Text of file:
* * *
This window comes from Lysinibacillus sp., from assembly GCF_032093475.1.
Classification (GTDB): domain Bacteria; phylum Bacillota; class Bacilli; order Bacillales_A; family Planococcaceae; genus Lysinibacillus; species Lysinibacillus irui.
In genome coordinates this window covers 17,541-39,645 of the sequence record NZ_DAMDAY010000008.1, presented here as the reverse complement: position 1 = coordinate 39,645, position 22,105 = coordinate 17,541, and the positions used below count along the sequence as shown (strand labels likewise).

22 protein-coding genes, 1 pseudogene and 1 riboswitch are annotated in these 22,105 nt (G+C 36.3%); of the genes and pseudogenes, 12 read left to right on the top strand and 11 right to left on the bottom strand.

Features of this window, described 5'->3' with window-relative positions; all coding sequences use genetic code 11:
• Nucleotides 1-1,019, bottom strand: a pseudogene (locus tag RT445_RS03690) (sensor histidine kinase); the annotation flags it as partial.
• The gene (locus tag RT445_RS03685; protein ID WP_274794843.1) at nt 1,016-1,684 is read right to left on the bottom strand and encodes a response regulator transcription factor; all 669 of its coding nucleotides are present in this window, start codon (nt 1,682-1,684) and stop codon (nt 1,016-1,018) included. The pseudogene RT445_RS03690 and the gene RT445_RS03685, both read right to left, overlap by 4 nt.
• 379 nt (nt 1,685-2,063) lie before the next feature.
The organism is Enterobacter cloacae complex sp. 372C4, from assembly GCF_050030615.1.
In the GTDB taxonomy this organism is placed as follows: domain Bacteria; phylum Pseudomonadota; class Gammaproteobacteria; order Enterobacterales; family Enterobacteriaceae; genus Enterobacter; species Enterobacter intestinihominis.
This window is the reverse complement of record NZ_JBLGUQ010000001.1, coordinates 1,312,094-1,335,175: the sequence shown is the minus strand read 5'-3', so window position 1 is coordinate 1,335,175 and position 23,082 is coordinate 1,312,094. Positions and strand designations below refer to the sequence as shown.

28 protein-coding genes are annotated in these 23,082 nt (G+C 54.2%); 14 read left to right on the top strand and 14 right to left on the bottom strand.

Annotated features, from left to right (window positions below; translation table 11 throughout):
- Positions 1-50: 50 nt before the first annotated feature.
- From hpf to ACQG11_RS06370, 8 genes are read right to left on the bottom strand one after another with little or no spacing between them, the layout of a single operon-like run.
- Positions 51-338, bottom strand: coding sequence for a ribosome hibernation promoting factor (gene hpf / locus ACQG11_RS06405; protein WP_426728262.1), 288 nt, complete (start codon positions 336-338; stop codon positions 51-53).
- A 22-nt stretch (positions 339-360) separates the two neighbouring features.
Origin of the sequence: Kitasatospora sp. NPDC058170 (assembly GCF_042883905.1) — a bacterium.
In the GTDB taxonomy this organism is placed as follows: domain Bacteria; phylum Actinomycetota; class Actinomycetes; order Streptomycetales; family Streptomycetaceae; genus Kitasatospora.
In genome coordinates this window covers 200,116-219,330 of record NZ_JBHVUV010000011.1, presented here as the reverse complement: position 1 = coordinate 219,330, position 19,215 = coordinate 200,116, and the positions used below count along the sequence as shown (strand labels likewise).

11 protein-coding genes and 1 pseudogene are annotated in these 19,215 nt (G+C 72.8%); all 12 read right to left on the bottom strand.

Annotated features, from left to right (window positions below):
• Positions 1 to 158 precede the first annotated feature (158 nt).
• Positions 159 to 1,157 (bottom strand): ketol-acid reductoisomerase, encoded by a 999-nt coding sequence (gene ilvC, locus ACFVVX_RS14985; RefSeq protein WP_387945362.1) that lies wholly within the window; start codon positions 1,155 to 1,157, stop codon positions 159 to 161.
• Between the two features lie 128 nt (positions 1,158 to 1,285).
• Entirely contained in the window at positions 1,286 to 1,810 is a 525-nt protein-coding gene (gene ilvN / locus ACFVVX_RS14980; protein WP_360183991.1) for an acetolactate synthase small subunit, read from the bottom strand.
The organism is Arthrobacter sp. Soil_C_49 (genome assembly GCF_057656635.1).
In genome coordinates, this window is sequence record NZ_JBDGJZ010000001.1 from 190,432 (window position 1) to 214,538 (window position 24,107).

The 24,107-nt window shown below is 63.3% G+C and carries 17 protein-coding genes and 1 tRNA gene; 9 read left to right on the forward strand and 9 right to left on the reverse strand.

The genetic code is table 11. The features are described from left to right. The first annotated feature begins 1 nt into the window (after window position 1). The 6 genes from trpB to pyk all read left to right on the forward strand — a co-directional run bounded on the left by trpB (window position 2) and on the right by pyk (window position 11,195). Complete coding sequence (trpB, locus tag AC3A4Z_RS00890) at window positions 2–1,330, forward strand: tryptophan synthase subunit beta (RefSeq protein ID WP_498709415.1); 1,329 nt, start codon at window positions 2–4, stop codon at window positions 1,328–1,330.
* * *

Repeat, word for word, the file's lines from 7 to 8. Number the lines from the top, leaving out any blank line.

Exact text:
• The gene (locus tag RT445_RS03685; protein ID WP_274794843.1) at nt 1,016-1,684 is read right to left on the bottom strand and encodes a response regulator transcription factor; all 669 of its coding nucleotides are present in this window, start codon (nt 1,682-1,684) and stop codon (nt 1,016-1,018) included. The pseudogene RT445_RS03690 and the gene RT445_RS03685, both read right to left, overlap by 4 nt.
• 379 nt (nt 1,685-2,063) lie before the next feature.